Documenting & saving your search

Learning outcomes

  • Saving a record of searches, results in less time redoing searches

Why save searches?

  • Efficiency: you know where you've already searched and what terms you've used
  • Consistency: re-use search, with necessary modifications, across multiple databases
  • Replicability: systematic review processes require ability to replicate study

Using a template, as in the activity below, allows you to copy/paste into different databases as you test and refine your search strategies.

Recording notes is helpful to remember why a search was done, why some terms were included or excluded, or why a limiter was used.

Recommended information to record in a search strategy:

  • date of the search
  • database(s) searched
  • specific search terms / search strategies, and the associated results
  • any limits you’ve applied e.g. date ranges, types of resources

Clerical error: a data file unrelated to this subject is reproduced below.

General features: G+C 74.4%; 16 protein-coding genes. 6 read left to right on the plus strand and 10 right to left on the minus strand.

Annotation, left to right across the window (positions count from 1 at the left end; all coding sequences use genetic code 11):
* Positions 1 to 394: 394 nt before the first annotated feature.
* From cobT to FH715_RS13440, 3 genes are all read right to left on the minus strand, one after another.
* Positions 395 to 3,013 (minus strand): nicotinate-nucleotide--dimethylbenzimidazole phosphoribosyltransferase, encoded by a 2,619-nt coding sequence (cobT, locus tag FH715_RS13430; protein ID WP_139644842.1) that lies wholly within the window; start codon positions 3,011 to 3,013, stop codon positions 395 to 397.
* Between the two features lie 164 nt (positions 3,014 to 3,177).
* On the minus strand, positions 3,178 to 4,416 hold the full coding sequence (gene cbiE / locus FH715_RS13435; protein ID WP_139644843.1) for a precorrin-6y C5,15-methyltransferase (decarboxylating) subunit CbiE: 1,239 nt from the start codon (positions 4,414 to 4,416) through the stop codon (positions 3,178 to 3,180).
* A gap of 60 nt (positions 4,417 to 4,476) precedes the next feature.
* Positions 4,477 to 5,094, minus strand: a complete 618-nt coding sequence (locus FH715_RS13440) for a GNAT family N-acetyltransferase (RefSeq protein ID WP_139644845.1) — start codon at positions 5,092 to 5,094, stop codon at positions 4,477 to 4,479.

• grey literature sources used
  • other techniques e.g. searching print journals, contacting experts
  • notes or comments about which searches are most effective (and which were not useful)



Many databases have built-in functions to save your searches. You can use these settings to automatically run to capture new publications on your topic and have them emailed to you.

Example in Ebsco:

Video © EBSCO Industries


  • Create template to record your searches Example search template
  • Create accounts in relevant databases and save searches.
Comprehensive searching